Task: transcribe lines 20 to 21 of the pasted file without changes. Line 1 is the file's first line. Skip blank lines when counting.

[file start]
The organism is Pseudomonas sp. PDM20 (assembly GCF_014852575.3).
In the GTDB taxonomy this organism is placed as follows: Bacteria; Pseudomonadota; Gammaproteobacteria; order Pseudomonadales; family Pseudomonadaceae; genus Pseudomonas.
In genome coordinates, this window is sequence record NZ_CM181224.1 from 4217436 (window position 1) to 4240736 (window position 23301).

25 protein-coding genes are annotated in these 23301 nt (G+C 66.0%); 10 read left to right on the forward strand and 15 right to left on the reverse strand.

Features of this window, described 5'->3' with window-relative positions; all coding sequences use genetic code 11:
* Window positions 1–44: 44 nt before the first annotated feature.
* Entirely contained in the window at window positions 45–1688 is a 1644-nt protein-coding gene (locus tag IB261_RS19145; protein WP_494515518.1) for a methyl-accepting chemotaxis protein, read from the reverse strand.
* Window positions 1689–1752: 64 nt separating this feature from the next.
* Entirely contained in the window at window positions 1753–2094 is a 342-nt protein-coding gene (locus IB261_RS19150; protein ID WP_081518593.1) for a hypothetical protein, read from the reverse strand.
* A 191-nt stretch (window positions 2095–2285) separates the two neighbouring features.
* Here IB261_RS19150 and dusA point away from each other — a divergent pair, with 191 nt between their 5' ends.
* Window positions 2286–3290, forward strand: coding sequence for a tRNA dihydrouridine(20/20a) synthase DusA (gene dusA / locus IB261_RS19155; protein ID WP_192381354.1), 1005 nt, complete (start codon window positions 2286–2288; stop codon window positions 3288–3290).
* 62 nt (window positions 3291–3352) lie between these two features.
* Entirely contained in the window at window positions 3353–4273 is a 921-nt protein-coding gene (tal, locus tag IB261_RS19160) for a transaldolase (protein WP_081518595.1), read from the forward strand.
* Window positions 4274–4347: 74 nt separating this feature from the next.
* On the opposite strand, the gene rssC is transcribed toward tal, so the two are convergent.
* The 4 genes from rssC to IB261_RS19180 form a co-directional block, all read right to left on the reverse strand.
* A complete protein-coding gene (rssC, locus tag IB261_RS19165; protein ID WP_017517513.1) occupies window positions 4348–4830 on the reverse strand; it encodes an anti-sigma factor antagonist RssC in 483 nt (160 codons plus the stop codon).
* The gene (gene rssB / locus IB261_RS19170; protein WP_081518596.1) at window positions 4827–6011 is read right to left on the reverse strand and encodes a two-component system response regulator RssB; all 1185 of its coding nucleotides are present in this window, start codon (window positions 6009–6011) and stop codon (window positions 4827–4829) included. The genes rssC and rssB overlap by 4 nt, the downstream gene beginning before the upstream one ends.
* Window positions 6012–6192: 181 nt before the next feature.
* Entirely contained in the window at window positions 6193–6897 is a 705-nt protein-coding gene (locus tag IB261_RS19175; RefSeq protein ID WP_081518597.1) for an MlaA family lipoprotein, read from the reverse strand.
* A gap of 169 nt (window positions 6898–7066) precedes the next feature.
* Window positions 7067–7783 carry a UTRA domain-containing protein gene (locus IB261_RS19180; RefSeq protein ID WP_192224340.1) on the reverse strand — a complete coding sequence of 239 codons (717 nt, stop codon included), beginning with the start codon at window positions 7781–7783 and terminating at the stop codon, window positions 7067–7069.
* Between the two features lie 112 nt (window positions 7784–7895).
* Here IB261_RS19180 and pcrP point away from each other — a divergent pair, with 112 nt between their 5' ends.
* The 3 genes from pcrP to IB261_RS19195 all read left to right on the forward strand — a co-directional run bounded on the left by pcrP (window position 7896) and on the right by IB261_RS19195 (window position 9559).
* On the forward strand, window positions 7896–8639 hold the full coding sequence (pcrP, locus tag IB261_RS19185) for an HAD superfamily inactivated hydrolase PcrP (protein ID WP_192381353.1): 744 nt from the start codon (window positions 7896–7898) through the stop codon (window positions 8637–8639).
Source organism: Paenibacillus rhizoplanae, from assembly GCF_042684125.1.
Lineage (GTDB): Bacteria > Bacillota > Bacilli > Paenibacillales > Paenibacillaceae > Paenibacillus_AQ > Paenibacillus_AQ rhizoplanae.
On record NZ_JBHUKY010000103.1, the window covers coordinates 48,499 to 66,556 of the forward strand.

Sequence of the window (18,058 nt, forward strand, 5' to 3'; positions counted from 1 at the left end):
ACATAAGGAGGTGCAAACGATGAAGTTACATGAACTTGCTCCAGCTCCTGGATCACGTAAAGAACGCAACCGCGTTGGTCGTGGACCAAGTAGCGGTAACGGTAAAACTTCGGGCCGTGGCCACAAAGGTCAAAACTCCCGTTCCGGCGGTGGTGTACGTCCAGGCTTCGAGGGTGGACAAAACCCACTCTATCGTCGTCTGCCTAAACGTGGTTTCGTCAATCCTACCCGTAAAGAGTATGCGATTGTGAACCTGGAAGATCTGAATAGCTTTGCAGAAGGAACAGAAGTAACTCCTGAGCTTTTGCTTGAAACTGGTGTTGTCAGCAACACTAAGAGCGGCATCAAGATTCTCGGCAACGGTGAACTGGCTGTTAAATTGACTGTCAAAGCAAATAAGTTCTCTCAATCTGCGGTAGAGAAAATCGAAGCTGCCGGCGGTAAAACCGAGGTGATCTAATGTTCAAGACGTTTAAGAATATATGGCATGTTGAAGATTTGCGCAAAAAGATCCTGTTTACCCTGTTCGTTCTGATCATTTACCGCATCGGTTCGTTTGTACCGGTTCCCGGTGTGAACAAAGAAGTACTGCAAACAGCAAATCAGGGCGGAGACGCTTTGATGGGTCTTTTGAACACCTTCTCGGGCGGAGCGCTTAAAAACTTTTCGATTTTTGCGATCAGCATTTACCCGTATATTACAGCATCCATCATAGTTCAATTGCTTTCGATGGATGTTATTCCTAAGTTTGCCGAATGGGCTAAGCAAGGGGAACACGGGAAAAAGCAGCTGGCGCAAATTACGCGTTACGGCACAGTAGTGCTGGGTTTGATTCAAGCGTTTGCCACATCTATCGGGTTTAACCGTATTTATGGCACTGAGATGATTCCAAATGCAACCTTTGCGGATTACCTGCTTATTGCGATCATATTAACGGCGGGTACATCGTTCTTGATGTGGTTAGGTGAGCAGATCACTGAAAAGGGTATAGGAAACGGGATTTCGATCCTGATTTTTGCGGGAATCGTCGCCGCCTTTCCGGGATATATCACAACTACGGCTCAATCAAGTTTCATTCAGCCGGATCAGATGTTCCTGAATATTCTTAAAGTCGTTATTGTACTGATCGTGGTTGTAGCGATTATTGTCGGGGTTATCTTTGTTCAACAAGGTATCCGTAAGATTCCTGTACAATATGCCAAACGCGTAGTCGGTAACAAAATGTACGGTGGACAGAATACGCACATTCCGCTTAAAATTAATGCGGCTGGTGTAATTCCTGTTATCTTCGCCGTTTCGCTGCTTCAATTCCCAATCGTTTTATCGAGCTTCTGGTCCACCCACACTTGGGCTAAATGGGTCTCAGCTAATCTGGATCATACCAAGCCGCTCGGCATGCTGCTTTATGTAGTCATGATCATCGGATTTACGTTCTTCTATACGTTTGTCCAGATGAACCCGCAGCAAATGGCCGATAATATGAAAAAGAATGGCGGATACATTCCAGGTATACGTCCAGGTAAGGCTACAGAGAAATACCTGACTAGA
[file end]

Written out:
* Window positions 6012–6192: 181 nt before the next feature.
* Entirely contained in the window at window positions 6193–6897 is a 705-nt protein-coding gene (locus tag IB261_RS19175; RefSeq protein ID WP_081518597.1) for an MlaA family lipoprotein, read from the reverse strand.